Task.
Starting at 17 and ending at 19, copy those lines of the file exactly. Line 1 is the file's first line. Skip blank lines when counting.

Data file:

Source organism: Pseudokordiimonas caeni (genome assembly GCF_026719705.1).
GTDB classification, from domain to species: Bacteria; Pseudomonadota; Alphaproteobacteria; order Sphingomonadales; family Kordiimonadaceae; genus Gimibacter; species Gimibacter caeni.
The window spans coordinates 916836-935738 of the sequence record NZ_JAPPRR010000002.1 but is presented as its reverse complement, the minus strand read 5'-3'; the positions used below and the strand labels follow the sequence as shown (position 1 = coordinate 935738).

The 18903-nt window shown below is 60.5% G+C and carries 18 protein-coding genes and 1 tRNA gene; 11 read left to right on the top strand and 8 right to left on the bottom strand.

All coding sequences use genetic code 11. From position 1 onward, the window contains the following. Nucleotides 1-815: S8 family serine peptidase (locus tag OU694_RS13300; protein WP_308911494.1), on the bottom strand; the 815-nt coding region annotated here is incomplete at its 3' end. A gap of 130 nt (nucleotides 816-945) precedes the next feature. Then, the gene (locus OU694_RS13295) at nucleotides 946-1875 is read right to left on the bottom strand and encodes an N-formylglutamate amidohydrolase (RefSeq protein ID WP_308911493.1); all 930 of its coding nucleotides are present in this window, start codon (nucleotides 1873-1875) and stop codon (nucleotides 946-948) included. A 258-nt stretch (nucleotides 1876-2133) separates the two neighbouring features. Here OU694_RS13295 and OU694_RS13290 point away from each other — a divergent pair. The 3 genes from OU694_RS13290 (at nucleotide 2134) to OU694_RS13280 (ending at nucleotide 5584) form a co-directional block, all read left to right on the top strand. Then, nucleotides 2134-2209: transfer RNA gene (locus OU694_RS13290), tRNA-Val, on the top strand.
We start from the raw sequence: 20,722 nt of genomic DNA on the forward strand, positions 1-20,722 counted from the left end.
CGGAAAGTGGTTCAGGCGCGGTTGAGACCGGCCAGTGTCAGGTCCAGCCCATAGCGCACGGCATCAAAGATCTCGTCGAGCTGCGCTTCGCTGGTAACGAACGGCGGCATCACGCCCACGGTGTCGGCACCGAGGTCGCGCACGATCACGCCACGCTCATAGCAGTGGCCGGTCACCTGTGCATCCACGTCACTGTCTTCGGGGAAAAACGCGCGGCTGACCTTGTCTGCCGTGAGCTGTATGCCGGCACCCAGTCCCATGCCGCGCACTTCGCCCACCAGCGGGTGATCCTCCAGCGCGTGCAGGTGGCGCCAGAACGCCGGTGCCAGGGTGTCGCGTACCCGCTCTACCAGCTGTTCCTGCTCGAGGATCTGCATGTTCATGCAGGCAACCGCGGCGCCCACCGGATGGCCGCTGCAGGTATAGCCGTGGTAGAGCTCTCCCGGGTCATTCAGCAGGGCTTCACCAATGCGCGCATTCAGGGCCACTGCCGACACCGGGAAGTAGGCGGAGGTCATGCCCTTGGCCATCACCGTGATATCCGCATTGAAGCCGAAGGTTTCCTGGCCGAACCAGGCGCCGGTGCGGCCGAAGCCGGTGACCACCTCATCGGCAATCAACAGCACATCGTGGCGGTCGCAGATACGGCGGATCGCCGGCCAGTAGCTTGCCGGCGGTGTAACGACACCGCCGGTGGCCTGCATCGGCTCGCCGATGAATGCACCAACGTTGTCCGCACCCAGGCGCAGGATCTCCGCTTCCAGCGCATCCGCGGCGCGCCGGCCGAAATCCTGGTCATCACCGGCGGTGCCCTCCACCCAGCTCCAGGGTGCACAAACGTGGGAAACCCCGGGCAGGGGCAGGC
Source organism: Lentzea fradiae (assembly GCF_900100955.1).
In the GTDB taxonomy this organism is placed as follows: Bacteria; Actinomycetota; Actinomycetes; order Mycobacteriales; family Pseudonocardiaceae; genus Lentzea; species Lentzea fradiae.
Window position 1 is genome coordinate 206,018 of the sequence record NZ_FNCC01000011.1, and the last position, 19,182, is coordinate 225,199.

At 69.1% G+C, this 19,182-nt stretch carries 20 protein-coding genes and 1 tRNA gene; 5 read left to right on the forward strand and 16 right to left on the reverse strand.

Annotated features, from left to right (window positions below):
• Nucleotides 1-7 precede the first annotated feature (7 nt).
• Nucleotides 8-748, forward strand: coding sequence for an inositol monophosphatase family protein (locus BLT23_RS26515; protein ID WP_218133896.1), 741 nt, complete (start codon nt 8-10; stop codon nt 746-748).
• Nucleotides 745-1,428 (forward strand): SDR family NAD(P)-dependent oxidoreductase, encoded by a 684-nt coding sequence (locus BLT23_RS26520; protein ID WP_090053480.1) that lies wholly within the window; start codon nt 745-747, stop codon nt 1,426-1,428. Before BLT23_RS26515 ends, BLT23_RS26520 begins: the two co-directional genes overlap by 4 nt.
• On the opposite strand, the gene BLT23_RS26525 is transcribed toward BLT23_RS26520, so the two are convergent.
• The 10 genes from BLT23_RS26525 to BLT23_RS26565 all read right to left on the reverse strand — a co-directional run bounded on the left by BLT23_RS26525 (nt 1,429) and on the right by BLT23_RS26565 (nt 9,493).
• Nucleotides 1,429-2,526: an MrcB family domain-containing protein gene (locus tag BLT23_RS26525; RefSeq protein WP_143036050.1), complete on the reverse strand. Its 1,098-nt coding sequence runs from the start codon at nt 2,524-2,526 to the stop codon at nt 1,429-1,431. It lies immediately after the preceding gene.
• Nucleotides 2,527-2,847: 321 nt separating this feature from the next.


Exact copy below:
• The 10 genes from BLT23_RS26525 to BLT23_RS26565 all read right to left on the reverse strand — a co-directional run bounded on the left by BLT23_RS26525 (nt 1,429) and on the right by BLT23_RS26565 (nt 9,493).
• Nucleotides 1,429-2,526: an MrcB family domain-containing protein gene (locus tag BLT23_RS26525; RefSeq protein WP_143036050.1), complete on the reverse strand. Its 1,098-nt coding sequence runs from the start codon at nt 2,524-2,526 to the stop codon at nt 1,429-1,431. It lies immediately after the preceding gene.
• Nucleotides 2,527-2,847: 321 nt separating this feature from the next.